Sleep with one eye open…

Who knew that the song Enter Sandman was actually about an interesting biological phenomenon? Turns out many aquatic and terrestrial mammals and birds actually sleep with one eye open! The corresponding hemisphere of the brain maintains wakefulness, while the other sleeps.

For instance, Mallards (pictured above) exhibit unihemispheric sleep as a way to keep an eye out for predators. Some aquatic mammals, such as cetaceans and manatees, keep one half of their brain awake to control surfacing for air while the other half sleeps.

The phenomenon of unihemispheric sleep has called into question the definition of sleep, its function, and whether it is even essential. Cool!

I stumbled upon the rabbit hole of unihemispheric sleep after watching this eerie video of sperm whales sleeping:

It appears that sperm whales undergo complete (bihemispheric?) sleep for 12 minute snaps, sleeping for just about 7% of their day, giving that whale the title of sleeping for the smallest percentage of their day out of any mammal (giraffes come in 2nd place with 8%).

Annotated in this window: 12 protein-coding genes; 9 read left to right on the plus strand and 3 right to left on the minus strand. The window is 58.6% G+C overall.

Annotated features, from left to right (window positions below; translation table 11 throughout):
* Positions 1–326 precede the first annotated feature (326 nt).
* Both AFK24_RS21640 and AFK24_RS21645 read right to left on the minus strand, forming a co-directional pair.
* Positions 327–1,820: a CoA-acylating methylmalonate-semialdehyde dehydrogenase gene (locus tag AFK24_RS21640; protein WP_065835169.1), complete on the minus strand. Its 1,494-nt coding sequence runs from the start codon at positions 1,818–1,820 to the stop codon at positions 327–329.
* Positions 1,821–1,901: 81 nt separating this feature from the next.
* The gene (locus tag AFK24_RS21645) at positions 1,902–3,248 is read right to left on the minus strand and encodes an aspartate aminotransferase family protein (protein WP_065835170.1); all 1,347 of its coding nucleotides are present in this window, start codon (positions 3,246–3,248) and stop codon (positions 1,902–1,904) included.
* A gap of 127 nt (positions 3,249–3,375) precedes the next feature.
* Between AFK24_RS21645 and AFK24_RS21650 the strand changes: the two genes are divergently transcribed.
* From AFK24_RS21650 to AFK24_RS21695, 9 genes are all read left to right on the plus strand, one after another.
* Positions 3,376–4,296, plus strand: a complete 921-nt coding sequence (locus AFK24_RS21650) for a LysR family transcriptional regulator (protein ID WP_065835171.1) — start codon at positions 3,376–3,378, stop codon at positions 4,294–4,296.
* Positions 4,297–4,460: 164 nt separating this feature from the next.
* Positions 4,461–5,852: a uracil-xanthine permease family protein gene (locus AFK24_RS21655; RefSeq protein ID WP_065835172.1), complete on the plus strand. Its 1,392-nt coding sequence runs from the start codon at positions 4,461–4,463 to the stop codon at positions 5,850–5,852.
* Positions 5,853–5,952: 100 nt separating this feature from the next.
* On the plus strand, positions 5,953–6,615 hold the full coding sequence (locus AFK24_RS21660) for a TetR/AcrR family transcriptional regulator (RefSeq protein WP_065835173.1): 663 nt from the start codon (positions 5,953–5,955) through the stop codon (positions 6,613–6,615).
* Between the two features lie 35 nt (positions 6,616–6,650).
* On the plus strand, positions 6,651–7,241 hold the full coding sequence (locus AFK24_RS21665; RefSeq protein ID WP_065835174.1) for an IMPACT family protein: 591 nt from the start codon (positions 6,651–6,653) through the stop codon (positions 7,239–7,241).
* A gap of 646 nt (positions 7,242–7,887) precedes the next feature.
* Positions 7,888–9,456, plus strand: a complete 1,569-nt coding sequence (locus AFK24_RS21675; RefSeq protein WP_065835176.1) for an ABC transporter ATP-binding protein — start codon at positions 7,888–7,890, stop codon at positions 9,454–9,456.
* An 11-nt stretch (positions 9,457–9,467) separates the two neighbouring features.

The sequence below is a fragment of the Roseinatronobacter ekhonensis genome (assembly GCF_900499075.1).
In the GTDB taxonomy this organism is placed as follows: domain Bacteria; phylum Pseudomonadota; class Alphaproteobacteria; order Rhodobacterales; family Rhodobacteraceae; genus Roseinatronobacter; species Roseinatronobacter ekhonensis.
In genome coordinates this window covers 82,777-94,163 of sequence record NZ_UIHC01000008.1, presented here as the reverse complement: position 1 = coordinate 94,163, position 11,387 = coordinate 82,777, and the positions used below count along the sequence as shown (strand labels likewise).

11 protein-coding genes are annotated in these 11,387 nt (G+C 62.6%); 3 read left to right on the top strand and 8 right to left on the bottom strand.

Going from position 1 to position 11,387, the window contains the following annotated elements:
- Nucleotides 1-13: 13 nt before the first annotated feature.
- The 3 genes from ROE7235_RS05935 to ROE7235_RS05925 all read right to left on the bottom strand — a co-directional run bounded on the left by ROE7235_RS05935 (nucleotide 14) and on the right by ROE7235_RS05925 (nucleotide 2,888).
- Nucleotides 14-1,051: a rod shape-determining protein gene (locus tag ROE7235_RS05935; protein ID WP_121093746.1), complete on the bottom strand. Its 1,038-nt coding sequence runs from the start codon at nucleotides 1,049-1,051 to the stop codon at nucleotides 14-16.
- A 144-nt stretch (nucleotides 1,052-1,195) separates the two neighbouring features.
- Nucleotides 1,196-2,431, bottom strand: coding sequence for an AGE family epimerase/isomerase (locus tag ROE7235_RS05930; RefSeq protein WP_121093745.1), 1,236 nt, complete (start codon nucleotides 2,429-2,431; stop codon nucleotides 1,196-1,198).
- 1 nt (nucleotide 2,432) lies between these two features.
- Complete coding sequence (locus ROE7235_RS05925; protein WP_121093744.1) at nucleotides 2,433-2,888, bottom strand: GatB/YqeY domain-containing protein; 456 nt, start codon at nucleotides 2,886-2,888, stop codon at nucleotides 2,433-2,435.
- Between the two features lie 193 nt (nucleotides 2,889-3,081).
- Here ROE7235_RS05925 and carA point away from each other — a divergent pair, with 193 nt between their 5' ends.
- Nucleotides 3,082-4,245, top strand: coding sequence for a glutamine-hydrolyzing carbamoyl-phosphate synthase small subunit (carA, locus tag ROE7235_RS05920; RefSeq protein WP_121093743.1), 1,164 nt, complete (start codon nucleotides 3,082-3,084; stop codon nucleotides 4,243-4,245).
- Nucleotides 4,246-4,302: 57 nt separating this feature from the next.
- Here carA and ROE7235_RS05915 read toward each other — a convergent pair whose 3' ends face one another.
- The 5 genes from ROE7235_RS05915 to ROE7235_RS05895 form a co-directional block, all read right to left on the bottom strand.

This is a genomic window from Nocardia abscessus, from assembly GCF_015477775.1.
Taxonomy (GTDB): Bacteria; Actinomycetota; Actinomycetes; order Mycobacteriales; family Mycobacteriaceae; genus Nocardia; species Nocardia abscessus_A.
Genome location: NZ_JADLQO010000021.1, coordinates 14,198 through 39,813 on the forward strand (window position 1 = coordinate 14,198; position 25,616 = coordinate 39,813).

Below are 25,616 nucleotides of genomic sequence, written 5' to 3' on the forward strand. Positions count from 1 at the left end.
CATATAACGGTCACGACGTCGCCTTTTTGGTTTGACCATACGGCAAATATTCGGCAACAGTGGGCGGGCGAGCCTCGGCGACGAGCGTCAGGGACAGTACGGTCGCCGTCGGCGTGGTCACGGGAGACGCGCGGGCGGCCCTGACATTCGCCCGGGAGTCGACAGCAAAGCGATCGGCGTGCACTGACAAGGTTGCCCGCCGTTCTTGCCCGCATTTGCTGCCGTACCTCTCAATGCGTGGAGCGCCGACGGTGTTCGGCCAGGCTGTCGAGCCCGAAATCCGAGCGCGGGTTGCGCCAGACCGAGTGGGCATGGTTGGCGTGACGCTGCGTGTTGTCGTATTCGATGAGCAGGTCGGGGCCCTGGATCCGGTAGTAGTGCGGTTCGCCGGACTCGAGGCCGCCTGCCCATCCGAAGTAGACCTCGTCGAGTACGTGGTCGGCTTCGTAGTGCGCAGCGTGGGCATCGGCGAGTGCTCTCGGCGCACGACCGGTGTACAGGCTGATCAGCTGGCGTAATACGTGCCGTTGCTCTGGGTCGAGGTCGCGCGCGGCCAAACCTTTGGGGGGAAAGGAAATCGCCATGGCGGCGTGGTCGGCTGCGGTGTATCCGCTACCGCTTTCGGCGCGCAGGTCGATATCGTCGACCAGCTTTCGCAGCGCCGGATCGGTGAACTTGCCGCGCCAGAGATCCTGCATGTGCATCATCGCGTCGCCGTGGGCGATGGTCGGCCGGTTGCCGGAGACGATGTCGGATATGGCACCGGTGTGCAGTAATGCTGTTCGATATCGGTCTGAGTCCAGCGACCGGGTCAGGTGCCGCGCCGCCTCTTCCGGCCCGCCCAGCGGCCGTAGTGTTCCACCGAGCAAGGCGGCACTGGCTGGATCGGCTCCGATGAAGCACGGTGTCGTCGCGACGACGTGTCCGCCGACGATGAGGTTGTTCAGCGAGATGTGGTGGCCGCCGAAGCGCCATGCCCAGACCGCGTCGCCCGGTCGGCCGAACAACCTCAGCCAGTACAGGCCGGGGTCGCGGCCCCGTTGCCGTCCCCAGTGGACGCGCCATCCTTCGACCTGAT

This is why I love biology. Lets assume sleep is a biological necessity. Millions of years of evolution and adaptation has pulled this necessity in as many directions. From sleeping with half your brain at a time, or with the whole brain 7% to 80% of the day to everything in between. Biology is a healthy mix of ubiquitous phenomena and specialized solutions. Sometimes the hardest part is not clicking that one more wikipedia article all day.

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